Social media raved when Mattel Inc. introduced a new line of realistic body types for its Barbie collection last week, but now many are wondering what role Barbie’s long-time boyfriend will have in the evolution.
The clothing company Lyst released its proposal for the Ken makeover, featuring six dolls. It's unknown if Mattel has seen the proposal or has any plans to release a variety of Ken dolls.
Ken is muscular, thin and has a chiseled six-pack. He stands out amongst Barbie’s new line of 33 figures featuring seven unique skin tones and a wide spectrum of body types. Unlike Ken, who flaunts blue and slick blond hair, the new Barbie dolls also have 24 hairstyles and 22 eye colors.
“We proudly add three new body types to our line. Meet the new dolls,” Mattel tweeted out.
I'm excited with all these changes to Barbie's figure and body size, because that means we're only months away from a "Dad Bod Ken."— Nick-Or-Treat (@NickFlora) January 28, 2016
You can follow Barbie’s unique friends using #TheDollEvolves.
Mattel celebrated the launch with a private celebrity dinner at Sunset Tower Hotel. The guest list was as diverse as the debuting lineup and featured famous women such as Gwen Stefani, Queen Latifah and Jeannie Mai.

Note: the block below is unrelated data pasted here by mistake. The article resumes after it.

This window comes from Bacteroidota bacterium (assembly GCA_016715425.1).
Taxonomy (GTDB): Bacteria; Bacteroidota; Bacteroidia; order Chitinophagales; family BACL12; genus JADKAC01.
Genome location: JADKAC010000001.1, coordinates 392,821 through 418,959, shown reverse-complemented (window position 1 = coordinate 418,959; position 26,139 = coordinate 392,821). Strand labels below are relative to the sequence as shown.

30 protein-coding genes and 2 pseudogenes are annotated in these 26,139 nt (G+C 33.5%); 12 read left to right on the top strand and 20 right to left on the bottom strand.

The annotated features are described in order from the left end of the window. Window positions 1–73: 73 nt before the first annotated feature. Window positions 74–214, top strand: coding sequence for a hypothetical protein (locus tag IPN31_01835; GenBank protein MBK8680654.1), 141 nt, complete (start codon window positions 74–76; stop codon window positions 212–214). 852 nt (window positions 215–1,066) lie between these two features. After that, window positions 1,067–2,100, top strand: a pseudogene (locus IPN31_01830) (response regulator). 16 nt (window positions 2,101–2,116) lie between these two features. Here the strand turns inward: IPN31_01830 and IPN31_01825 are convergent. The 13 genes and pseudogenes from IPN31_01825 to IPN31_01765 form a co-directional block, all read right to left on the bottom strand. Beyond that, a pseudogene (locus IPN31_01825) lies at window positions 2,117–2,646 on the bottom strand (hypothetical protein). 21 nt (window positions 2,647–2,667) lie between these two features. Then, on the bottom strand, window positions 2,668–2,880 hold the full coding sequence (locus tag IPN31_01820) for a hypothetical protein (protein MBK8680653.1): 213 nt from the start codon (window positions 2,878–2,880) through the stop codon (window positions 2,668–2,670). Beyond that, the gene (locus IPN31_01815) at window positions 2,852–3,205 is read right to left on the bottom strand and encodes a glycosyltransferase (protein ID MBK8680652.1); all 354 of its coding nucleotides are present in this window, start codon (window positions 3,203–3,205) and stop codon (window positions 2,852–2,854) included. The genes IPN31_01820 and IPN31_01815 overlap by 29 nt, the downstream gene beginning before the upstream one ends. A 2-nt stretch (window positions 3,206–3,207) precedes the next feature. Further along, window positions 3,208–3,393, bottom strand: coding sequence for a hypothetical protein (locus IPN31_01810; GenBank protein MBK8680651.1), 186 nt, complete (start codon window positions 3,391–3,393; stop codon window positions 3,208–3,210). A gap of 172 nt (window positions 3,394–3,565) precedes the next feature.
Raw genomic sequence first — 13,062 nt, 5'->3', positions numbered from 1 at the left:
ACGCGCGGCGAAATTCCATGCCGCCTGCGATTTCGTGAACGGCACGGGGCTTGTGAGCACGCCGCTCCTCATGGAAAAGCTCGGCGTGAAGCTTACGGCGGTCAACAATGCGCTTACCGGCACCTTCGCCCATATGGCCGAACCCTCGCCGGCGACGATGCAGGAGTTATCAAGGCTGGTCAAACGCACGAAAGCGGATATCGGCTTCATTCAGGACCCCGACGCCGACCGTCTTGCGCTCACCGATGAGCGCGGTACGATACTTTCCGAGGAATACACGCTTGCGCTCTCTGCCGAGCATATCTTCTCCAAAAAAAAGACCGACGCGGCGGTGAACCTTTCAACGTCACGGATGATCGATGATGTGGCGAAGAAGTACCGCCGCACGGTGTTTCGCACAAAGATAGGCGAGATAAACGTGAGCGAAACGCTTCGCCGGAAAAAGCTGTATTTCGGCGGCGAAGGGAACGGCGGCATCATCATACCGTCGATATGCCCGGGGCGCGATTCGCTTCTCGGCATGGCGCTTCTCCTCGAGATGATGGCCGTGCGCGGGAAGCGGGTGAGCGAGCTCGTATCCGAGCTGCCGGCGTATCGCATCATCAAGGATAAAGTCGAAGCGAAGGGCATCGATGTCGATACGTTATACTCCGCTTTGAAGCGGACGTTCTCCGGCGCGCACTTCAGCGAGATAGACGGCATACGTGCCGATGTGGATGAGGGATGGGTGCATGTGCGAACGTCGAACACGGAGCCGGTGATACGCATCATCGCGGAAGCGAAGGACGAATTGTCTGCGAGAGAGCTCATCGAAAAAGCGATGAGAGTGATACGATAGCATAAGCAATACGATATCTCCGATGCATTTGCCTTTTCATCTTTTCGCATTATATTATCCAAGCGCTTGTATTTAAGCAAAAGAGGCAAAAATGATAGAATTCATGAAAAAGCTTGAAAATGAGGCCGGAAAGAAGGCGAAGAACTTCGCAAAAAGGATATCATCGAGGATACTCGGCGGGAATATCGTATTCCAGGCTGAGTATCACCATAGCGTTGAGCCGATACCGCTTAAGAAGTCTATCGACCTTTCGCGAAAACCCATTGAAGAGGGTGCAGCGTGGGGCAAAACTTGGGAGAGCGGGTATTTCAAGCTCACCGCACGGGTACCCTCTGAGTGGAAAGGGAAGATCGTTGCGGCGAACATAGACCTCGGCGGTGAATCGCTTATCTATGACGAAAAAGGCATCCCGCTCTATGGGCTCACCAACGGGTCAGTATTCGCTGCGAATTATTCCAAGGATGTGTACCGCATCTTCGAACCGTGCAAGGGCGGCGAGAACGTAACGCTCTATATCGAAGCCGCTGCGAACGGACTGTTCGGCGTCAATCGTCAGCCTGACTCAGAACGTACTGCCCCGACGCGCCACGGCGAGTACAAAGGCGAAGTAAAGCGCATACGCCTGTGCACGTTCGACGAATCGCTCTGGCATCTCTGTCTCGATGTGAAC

After the launch, Twitter users started questioning whether Ken would evolve into a more realistic representation of manhood.
One Twitter user recommended a ‘dad bod’ with a V-neck shirt, hoodie or possibly an XBOX controller. Many agreed it could eliminate the toymaker’s unrealistic image for women and men.
Really wanna give girls realistic expectations? Give Ken a dad-bod, a v-neck T, a hoodie, New Balances, and an XBOX controller. #Barbie— Nathan Nix (@nathan_nix) January 28, 2016
“We are excited to literally be changing the face of the brand,” Evelyn Mazzocco, Barbie’s global general manager and senior vice president, said.
“These new dolls represent a line that is more reflective of the world girls see around them. The variety in body type, skin tones and style allows girls to find a doll that speaks to them. We believe we have a responsibility to girls and parents to reflect a broader view of beauty.”